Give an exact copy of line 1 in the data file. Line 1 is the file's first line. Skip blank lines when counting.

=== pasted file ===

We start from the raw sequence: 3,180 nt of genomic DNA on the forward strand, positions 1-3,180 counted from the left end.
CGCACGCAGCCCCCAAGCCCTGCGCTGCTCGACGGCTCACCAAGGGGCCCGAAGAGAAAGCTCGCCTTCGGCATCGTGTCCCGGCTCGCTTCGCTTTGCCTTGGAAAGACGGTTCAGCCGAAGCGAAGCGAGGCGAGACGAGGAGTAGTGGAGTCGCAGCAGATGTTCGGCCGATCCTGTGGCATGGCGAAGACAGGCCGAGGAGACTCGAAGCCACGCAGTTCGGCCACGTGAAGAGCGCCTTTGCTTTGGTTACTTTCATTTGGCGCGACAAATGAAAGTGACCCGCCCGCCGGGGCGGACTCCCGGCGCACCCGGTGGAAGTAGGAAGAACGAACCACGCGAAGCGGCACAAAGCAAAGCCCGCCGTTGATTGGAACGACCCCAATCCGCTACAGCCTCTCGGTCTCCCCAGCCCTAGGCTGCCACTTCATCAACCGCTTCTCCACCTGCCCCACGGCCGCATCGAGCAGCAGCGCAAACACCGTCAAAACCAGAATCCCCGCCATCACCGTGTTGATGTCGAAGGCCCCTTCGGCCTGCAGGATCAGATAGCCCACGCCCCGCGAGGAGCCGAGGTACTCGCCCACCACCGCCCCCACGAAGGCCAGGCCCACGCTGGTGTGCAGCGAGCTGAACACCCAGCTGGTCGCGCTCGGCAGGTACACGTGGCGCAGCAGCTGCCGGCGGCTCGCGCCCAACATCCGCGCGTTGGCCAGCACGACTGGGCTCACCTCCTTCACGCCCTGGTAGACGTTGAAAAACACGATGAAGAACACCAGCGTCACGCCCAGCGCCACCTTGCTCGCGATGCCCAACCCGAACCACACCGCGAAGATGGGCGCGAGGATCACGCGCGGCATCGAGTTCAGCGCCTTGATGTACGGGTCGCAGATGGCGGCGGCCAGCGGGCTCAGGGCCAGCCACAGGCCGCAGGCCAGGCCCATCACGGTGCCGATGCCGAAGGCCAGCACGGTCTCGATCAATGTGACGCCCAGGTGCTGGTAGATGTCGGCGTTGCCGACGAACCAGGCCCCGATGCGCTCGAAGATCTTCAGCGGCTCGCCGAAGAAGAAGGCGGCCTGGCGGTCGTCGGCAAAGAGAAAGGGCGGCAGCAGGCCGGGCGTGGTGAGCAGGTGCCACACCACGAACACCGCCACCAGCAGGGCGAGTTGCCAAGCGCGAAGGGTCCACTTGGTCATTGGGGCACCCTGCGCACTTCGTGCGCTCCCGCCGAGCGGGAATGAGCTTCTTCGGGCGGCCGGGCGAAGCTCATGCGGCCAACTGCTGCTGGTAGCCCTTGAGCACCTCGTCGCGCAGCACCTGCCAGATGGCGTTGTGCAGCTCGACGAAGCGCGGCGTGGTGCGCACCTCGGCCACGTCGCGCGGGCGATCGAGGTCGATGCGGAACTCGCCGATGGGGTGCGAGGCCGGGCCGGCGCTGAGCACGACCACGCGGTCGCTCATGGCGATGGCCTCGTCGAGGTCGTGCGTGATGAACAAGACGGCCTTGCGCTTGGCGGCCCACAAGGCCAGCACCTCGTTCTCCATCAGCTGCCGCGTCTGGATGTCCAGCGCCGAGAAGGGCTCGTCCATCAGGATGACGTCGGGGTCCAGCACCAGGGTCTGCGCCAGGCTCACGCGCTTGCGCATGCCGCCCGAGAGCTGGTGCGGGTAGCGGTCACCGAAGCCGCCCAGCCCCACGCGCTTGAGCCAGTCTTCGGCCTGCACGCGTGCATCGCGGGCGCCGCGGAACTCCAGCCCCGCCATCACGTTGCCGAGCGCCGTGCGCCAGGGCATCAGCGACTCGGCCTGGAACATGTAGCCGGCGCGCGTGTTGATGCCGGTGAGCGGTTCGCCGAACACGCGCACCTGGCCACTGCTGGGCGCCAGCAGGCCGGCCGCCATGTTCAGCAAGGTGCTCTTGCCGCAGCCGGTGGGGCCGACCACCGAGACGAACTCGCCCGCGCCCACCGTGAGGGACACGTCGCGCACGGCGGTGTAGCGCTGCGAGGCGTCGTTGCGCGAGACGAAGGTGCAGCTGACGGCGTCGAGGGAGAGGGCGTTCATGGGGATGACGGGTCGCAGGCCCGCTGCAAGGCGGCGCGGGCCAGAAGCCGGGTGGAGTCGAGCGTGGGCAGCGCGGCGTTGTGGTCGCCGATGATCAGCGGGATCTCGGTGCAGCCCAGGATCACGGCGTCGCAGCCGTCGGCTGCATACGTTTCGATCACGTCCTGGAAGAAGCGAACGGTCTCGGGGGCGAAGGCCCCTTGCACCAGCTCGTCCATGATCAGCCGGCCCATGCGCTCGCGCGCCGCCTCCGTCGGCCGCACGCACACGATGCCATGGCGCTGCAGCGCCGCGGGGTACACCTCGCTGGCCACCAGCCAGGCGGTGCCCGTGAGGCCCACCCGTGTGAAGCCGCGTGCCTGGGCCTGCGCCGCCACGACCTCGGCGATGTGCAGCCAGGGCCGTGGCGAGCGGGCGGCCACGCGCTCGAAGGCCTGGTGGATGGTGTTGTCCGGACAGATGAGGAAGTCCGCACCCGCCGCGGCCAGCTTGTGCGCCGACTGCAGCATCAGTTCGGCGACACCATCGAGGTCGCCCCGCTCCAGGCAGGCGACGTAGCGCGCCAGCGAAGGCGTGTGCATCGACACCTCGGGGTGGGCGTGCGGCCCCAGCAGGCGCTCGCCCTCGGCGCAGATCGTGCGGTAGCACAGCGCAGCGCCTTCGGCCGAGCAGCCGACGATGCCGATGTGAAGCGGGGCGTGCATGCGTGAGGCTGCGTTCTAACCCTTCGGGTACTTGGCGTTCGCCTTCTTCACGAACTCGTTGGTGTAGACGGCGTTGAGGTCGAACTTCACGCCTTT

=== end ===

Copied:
We start from the raw sequence: 3,180 nt of genomic DNA on the forward strand, positions 1-3,180 counted from the left end.